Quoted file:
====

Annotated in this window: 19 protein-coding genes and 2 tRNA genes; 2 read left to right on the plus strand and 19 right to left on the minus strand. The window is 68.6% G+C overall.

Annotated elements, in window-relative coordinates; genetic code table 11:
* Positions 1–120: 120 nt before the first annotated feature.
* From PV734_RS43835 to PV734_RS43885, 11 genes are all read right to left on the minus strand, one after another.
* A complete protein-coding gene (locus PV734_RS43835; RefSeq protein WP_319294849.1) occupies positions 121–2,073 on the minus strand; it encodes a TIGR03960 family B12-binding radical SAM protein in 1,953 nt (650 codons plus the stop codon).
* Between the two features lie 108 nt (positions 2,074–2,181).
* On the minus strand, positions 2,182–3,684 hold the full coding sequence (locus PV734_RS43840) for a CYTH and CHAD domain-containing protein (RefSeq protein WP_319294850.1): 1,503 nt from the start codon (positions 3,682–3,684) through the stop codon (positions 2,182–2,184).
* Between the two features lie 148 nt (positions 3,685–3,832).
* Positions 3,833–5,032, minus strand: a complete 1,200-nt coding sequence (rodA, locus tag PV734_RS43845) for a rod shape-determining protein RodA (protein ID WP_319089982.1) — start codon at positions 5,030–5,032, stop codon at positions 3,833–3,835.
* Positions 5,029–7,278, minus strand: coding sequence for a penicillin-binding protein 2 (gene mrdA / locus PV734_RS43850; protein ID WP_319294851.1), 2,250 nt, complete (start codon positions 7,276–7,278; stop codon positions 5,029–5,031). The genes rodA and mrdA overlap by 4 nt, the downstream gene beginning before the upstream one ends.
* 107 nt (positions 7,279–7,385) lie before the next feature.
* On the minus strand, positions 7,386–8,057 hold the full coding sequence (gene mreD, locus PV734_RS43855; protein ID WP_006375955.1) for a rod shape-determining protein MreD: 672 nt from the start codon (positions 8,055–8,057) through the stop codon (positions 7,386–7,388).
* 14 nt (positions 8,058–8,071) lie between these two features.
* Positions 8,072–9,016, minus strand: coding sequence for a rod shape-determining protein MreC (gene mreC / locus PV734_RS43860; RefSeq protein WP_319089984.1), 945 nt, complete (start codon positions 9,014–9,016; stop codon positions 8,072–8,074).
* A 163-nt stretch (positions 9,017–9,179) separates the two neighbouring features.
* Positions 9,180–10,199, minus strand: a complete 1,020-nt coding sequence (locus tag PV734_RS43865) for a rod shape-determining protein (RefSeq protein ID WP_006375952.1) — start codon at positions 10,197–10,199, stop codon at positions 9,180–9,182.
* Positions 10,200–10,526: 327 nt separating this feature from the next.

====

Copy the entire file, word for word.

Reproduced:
Annotated in this window: 19 protein-coding genes and 2 tRNA genes; 2 read left to right on the plus strand and 19 right to left on the minus strand. The window is 68.6% G+C overall.

Annotated elements, in window-relative coordinates; genetic code table 11:
* Positions 1–120: 120 nt before the first annotated feature.
* From PV734_RS43835 to PV734_RS43885, 11 genes are all read right to left on the minus strand, one after another.
* A complete protein-coding gene (locus PV734_RS43835; RefSeq protein WP_319294849.1) occupies positions 121–2,073 on the minus strand; it encodes a TIGR03960 family B12-binding radical SAM protein in 1,953 nt (650 codons plus the stop codon).
* Between the two features lie 108 nt (positions 2,074–2,181).
* On the minus strand, positions 2,182–3,684 hold the full coding sequence (locus PV734_RS43840) for a CYTH and CHAD domain-containing protein (RefSeq protein WP_319294850.1): 1,503 nt from the start codon (positions 3,682–3,684) through the stop codon (positions 2,182–2,184).
* Between the two features lie 148 nt (positions 3,685–3,832).
* Positions 3,833–5,032, minus strand: a complete 1,200-nt coding sequence (rodA, locus tag PV734_RS43845) for a rod shape-determining protein RodA (protein ID WP_319089982.1) — start codon at positions 5,030–5,032, stop codon at positions 3,833–3,835.
* Positions 5,029–7,278, minus strand: coding sequence for a penicillin-binding protein 2 (gene mrdA / locus PV734_RS43850; protein ID WP_319294851.1), 2,250 nt, complete (start codon positions 7,276–7,278; stop codon positions 5,029–5,031). The genes rodA and mrdA overlap by 4 nt, the downstream gene beginning before the upstream one ends.
* 107 nt (positions 7,279–7,385) lie before the next feature.
* On the minus strand, positions 7,386–8,057 hold the full coding sequence (gene mreD, locus PV734_RS43855; protein ID WP_006375955.1) for a rod shape-determining protein MreD: 672 nt from the start codon (positions 8,055–8,057) through the stop codon (positions 7,386–7,388).
* 14 nt (positions 8,058–8,071) lie between these two features.
* Positions 8,072–9,016, minus strand: coding sequence for a rod shape-determining protein MreC (gene mreC / locus PV734_RS43860; RefSeq protein WP_319089984.1), 945 nt, complete (start codon positions 9,014–9,016; stop codon positions 8,072–8,074).
* A 163-nt stretch (positions 9,017–9,179) separates the two neighbouring features.
* Positions 9,180–10,199, minus strand: a complete 1,020-nt coding sequence (locus tag PV734_RS43865) for a rod shape-determining protein (RefSeq protein ID WP_006375952.1) — start codon at positions 10,197–10,199, stop codon at positions 9,180–9,182.
* Positions 10,200–10,526: 327 nt separating this feature from the next.